Today I read a blog that really affected me.
My nephew is currently serving in Afghanistan and has a unit of 40 some men under him. Last week 2 of them died.
Maybe that is what made his wife write about the possibilibity of losing a loved one. She put a link to a blog of a recently widowed wife. I clicked on the link and saw a picture of her pregnant belly as her marine husband kissed it, possibly for the last time. He is now about to be laid in his final resting place. Not the sort of thing a 23 year old brand new mom expects to have happen. Heart wrenching stuff.
Many of you don’t know that my husband also served in the military for the first 6 years we were married. It is not a time I look back on with fond memories.
It was not during time of war, but he went out on nuclear submarines for more than half of his time enlisted in the Navy… not exactly the picture of calm that makes you sleep well at night, as there are many things that can go awry on a nuclear submarine. If you’ve ever watched any of those submarine movies you know what I mean. He never really talked about most of it, as almost all of it was confidential- from the depth that they actually dropped to the missions they carried out.
It was a lonely, difficult time for me. He typically was deployed for 3 months at a time, but there were several patrols that he got short cycled to different boats right after porting and was sent right back out. There was one year he served 3 consecutive patrols.
It was a different time back them too. Believe it or not, we didn’t have cell phones and land line phones were 10 cents a minute and that was if you somehow managed to finagle that amazing rate.
Haldan rarely ported and if he did I had no idea of when it was going to be, so the times we connected were rare. There was no emails or texting or IMing… we were lucky if we got to talk one time on the phone during a patrol. That one phone call would generally run us hundreds of dollars that we didn’t have, as service men were not paid nearly as well back then.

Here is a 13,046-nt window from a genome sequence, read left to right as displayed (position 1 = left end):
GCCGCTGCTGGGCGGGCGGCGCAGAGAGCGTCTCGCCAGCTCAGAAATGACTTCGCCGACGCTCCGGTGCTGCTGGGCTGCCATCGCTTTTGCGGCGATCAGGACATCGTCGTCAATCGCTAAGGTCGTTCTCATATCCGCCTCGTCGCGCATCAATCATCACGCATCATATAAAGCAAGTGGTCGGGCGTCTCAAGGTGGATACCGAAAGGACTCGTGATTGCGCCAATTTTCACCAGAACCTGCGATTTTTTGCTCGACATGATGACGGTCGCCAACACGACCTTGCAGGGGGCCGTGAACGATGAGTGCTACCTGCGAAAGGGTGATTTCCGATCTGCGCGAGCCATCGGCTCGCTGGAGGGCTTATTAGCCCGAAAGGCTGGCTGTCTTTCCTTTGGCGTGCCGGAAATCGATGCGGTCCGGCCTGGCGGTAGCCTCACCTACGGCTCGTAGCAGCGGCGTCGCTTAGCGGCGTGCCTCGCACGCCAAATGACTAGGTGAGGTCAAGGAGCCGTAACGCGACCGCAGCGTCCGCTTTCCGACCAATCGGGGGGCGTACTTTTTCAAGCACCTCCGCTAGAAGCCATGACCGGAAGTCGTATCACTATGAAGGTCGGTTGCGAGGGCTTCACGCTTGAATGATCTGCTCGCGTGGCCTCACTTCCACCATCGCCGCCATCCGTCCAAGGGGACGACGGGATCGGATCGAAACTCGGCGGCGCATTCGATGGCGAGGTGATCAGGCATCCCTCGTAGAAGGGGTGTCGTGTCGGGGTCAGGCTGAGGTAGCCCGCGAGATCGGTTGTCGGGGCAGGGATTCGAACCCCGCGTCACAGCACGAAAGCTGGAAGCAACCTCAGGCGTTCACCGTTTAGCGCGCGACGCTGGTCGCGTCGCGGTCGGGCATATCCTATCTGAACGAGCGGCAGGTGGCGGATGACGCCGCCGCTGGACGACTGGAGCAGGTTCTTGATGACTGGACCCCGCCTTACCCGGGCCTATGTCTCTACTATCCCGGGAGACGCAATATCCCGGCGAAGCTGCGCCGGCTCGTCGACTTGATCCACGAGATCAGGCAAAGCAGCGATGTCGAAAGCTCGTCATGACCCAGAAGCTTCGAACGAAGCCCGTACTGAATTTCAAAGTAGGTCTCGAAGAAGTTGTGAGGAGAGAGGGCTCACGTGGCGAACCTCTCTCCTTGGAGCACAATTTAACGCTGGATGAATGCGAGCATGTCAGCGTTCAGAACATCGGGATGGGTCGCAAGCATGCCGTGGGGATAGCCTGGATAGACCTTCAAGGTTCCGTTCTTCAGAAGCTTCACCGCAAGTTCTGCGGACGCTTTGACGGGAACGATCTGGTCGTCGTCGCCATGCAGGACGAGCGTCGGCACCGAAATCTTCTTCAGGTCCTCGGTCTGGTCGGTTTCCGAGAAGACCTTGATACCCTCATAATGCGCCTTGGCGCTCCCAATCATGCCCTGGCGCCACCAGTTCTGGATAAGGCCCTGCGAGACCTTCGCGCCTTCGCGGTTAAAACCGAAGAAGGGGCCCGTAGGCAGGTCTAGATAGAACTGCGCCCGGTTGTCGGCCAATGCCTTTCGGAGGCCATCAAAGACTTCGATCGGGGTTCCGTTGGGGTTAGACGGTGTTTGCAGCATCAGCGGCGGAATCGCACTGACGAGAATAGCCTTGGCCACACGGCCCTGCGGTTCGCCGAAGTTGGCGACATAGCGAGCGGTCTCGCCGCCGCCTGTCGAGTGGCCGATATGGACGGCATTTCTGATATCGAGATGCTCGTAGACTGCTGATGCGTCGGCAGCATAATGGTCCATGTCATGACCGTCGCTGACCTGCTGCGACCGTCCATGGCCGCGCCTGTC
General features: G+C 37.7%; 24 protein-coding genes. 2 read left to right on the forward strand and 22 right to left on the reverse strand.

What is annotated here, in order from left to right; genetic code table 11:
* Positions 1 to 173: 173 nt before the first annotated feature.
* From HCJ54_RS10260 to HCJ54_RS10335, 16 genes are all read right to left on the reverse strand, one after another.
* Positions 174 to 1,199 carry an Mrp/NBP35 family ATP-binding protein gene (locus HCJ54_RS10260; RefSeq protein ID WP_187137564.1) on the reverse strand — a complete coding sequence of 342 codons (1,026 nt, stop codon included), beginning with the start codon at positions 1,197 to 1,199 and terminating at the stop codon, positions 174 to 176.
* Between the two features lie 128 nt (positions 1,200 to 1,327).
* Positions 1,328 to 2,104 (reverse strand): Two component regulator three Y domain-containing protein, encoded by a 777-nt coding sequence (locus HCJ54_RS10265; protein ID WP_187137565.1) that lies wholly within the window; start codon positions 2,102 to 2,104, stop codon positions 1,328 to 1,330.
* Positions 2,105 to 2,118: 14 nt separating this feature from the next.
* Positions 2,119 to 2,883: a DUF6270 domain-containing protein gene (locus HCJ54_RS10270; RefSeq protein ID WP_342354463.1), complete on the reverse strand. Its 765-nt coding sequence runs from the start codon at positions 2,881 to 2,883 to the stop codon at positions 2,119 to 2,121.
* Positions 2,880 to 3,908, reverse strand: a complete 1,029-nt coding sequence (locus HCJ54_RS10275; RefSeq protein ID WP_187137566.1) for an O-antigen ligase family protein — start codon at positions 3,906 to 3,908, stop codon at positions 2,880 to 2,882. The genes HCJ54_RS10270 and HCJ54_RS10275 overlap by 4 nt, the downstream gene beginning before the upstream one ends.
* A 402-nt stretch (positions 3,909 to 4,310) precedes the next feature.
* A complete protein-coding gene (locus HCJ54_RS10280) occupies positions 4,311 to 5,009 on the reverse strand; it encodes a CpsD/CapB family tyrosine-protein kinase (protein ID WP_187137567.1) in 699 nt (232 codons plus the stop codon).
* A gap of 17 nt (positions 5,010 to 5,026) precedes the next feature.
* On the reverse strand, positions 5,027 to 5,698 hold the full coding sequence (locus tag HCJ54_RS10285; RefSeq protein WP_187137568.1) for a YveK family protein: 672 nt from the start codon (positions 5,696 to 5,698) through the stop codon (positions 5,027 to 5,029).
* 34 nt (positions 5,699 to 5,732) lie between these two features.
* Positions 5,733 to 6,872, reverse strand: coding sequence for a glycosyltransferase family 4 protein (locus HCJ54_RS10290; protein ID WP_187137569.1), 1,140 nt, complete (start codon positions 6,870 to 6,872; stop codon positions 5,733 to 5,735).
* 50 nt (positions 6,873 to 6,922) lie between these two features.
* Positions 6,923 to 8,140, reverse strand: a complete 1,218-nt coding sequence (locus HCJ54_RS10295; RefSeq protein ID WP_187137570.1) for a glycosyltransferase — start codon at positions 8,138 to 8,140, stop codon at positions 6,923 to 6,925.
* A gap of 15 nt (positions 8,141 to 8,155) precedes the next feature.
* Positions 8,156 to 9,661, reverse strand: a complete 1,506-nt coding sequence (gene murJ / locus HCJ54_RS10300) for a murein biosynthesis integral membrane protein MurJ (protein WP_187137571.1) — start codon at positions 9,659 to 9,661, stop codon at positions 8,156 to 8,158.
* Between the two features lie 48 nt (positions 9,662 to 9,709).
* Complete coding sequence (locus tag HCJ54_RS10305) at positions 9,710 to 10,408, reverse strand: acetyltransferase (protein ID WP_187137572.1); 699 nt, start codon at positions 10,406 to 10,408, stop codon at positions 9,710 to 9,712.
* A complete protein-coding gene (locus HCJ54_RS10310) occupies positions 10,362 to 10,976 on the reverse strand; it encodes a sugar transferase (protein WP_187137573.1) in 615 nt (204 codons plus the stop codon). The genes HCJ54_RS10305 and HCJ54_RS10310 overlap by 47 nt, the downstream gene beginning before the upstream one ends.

We did get family grams. I believe it was 8 per patrol. You could write 50 words including your name and his. There could be nothing emotional, intimate, disturbing, coded, or confusing. It went through an interesting cycle, sort of like what I equate the morris code. It exchanged hands so many times that by the time the message was received by Haldan it rarely was my original message. There were several times my messages were returned. One was when I used the term TMJ. My jaw had popped out during my finals and I thought it would fit better than temporomandibular joint disorder. They considered it "code" even after I told them what it was. I don't know if he ever got that family gram.
When he would leave they would take away food rations because he was being fed on the boat. Who cares about the family left behind. The food they dished out came in crates that read, “Refused by the state penal code of California”- not the ideal for exemplary dining. He allowed me to have dinner with him only once. Then it all became very clear. Needless to say, I lost some weight during that time period.
There were 2 patrols that really stick out in my mind, as both had emergency returns to our home port. One was when there was a fire in the engine room and another was when someone died on the boat. I received a phone call on a calling tree. It was vague and all I could do was wait by the phone and pray that all was well.
This fear that I felt does not begin to compare to what some of the wives go through today as their men serve on the front lines…
I cannot possibly begin to understand all that they carry.
To Mrs. Jonathan D. Porto and any other families that have suffered a tremendous loss:
Although there is nothing I can do or say that will make it better, I wanted you to know that my heart goes out to you in your time of loss.